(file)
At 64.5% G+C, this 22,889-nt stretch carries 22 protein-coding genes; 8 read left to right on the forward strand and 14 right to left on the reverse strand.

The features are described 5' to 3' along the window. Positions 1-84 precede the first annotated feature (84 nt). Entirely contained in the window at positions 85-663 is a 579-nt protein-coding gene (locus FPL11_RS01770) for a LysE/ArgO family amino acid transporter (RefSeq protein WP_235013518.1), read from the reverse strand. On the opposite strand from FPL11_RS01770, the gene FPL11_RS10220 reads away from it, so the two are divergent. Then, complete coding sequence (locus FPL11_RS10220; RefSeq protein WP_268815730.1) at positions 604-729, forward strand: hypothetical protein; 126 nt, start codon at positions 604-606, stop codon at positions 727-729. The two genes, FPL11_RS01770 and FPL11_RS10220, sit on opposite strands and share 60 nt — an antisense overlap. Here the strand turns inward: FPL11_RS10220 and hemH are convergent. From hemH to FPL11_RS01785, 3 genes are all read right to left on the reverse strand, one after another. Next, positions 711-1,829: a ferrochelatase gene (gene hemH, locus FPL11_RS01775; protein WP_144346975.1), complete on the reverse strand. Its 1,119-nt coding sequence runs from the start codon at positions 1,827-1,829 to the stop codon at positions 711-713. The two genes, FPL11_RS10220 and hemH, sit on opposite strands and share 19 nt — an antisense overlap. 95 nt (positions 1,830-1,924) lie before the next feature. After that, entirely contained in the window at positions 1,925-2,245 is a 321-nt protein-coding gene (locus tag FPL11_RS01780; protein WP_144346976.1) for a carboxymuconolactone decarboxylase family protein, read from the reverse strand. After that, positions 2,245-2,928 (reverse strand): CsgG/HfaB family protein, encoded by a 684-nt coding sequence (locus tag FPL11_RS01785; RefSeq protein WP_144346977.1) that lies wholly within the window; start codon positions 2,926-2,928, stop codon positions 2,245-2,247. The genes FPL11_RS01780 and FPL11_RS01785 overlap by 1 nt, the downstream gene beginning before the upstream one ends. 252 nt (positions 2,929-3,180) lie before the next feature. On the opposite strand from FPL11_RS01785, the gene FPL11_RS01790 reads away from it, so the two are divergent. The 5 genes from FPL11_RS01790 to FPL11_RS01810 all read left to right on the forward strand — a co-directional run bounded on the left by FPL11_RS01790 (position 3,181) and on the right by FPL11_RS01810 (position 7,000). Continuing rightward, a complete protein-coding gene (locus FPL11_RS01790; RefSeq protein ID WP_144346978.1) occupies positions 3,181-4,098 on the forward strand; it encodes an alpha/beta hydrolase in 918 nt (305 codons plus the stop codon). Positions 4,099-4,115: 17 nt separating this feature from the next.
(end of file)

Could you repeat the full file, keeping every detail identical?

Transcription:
At 64.5% G+C, this 22,889-nt stretch carries 22 protein-coding genes; 8 read left to right on the forward strand and 14 right to left on the reverse strand.

The features are described 5' to 3' along the window. Positions 1-84 precede the first annotated feature (84 nt). Entirely contained in the window at positions 85-663 is a 579-nt protein-coding gene (locus FPL11_RS01770) for a LysE/ArgO family amino acid transporter (RefSeq protein WP_235013518.1), read from the reverse strand. On the opposite strand from FPL11_RS01770, the gene FPL11_RS10220 reads away from it, so the two are divergent. Then, complete coding sequence (locus FPL11_RS10220; RefSeq protein WP_268815730.1) at positions 604-729, forward strand: hypothetical protein; 126 nt, start codon at positions 604-606, stop codon at positions 727-729. The two genes, FPL11_RS01770 and FPL11_RS10220, sit on opposite strands and share 60 nt — an antisense overlap. Here the strand turns inward: FPL11_RS10220 and hemH are convergent. From hemH to FPL11_RS01785, 3 genes are all read right to left on the reverse strand, one after another. Next, positions 711-1,829: a ferrochelatase gene (gene hemH, locus FPL11_RS01775; protein WP_144346975.1), complete on the reverse strand. Its 1,119-nt coding sequence runs from the start codon at positions 1,827-1,829 to the stop codon at positions 711-713. The two genes, FPL11_RS10220 and hemH, sit on opposite strands and share 19 nt — an antisense overlap. 95 nt (positions 1,830-1,924) lie before the next feature. After that, entirely contained in the window at positions 1,925-2,245 is a 321-nt protein-coding gene (locus tag FPL11_RS01780; protein WP_144346976.1) for a carboxymuconolactone decarboxylase family protein, read from the reverse strand. After that, positions 2,245-2,928 (reverse strand): CsgG/HfaB family protein, encoded by a 684-nt coding sequence (locus tag FPL11_RS01785; RefSeq protein WP_144346977.1) that lies wholly within the window; start codon positions 2,926-2,928, stop codon positions 2,245-2,247. The genes FPL11_RS01780 and FPL11_RS01785 overlap by 1 nt, the downstream gene beginning before the upstream one ends. 252 nt (positions 2,929-3,180) lie before the next feature. On the opposite strand from FPL11_RS01785, the gene FPL11_RS01790 reads away from it, so the two are divergent. The 5 genes from FPL11_RS01790 to FPL11_RS01810 all read left to right on the forward strand — a co-directional run bounded on the left by FPL11_RS01790 (position 3,181) and on the right by FPL11_RS01810 (position 7,000). Continuing rightward, a complete protein-coding gene (locus FPL11_RS01790; RefSeq protein ID WP_144346978.1) occupies positions 3,181-4,098 on the forward strand; it encodes an alpha/beta hydrolase in 918 nt (305 codons plus the stop codon). Positions 4,099-4,115: 17 nt separating this feature from the next.